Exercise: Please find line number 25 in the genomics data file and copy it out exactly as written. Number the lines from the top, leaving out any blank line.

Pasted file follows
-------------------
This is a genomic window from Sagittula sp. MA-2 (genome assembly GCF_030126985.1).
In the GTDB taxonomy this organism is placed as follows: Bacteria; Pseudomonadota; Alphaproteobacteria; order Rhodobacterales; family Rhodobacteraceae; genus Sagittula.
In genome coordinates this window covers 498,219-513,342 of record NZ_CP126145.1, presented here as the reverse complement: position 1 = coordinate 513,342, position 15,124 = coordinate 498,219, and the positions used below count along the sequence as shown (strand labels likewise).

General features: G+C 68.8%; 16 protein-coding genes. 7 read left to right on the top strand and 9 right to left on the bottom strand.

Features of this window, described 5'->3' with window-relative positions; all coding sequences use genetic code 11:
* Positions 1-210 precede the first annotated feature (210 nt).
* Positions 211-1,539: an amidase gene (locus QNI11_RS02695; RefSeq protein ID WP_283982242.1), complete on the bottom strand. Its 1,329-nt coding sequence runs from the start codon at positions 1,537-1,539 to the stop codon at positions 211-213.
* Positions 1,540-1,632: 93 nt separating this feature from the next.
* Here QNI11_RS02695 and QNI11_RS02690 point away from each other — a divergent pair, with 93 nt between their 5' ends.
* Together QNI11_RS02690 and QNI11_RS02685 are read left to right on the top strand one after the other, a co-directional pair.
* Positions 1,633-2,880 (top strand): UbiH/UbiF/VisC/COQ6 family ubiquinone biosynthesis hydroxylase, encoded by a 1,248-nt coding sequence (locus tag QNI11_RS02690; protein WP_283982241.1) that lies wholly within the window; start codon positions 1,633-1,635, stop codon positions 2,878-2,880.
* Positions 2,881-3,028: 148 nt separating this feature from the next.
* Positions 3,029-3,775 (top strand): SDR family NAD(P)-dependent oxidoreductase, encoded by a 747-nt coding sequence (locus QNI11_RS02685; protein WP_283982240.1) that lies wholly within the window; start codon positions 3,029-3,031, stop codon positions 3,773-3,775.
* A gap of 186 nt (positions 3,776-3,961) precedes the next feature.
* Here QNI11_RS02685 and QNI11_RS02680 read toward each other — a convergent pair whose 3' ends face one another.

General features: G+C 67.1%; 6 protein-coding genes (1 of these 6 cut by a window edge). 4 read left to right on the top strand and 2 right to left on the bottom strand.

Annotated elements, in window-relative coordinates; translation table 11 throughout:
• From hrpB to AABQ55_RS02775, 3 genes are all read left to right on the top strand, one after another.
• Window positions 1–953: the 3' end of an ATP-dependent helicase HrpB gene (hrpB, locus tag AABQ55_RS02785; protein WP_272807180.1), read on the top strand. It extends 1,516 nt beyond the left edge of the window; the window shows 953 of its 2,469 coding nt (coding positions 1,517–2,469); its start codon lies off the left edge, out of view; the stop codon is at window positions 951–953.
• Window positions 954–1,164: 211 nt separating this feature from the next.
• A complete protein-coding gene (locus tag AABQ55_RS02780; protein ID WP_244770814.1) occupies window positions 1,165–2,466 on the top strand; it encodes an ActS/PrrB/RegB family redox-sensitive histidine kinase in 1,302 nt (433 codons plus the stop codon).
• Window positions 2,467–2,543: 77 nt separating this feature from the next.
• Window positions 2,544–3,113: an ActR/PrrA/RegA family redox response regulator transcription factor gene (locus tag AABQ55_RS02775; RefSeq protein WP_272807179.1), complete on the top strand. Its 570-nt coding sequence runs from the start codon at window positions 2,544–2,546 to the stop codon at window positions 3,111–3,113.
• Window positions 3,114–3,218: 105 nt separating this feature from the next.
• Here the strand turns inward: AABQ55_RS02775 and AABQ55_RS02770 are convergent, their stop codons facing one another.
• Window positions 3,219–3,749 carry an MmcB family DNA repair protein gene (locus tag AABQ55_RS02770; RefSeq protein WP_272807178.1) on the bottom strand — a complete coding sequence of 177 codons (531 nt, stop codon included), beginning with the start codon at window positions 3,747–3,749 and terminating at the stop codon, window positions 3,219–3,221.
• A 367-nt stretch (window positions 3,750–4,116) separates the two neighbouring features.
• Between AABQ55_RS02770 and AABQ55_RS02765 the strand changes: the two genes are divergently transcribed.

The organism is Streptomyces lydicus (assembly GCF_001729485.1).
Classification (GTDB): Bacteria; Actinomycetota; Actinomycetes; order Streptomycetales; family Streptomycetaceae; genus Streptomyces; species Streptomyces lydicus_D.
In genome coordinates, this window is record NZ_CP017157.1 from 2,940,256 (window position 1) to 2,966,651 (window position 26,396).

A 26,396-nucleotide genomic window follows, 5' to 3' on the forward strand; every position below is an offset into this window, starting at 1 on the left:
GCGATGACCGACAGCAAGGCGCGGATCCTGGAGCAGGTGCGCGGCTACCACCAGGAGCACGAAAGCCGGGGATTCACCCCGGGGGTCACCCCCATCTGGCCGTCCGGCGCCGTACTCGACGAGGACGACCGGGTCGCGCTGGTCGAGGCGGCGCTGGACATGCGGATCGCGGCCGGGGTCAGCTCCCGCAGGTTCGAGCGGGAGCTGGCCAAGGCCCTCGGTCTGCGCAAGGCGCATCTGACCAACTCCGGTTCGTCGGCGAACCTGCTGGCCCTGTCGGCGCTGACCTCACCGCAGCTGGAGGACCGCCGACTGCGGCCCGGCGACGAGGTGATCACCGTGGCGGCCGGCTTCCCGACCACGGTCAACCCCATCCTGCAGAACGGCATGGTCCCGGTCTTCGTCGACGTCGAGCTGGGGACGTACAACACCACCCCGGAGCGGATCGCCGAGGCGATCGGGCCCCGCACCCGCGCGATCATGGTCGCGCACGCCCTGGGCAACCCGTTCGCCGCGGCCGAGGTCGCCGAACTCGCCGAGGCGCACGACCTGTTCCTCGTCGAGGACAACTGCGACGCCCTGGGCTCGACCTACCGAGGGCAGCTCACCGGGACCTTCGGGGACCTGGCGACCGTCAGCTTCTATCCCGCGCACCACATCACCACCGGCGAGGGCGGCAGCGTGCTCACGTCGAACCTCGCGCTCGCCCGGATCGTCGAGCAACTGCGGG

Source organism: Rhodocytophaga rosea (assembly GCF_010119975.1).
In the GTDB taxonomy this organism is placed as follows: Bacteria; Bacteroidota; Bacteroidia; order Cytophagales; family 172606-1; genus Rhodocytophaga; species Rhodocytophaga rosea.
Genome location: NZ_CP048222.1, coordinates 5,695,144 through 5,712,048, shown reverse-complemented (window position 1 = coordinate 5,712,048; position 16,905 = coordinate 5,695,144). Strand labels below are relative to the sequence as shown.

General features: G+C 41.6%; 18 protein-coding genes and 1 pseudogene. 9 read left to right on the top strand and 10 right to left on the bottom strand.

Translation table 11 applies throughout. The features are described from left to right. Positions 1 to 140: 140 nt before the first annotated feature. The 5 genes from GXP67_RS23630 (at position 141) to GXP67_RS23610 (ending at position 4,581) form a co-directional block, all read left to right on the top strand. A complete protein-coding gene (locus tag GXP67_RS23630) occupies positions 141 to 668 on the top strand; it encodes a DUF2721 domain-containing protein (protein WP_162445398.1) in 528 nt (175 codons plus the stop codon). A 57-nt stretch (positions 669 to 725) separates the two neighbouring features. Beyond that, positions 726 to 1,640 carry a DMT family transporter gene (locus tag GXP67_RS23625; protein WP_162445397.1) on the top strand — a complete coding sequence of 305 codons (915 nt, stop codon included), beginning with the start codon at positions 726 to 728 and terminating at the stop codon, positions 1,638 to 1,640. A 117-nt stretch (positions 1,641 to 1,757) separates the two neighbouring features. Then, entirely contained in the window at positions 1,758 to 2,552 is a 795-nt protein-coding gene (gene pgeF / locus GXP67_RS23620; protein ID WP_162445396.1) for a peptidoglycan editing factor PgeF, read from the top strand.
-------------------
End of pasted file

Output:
• Here the strand turns inward: AABQ55_RS02775 and AABQ55_RS02770 are convergent, their stop codons facing one another.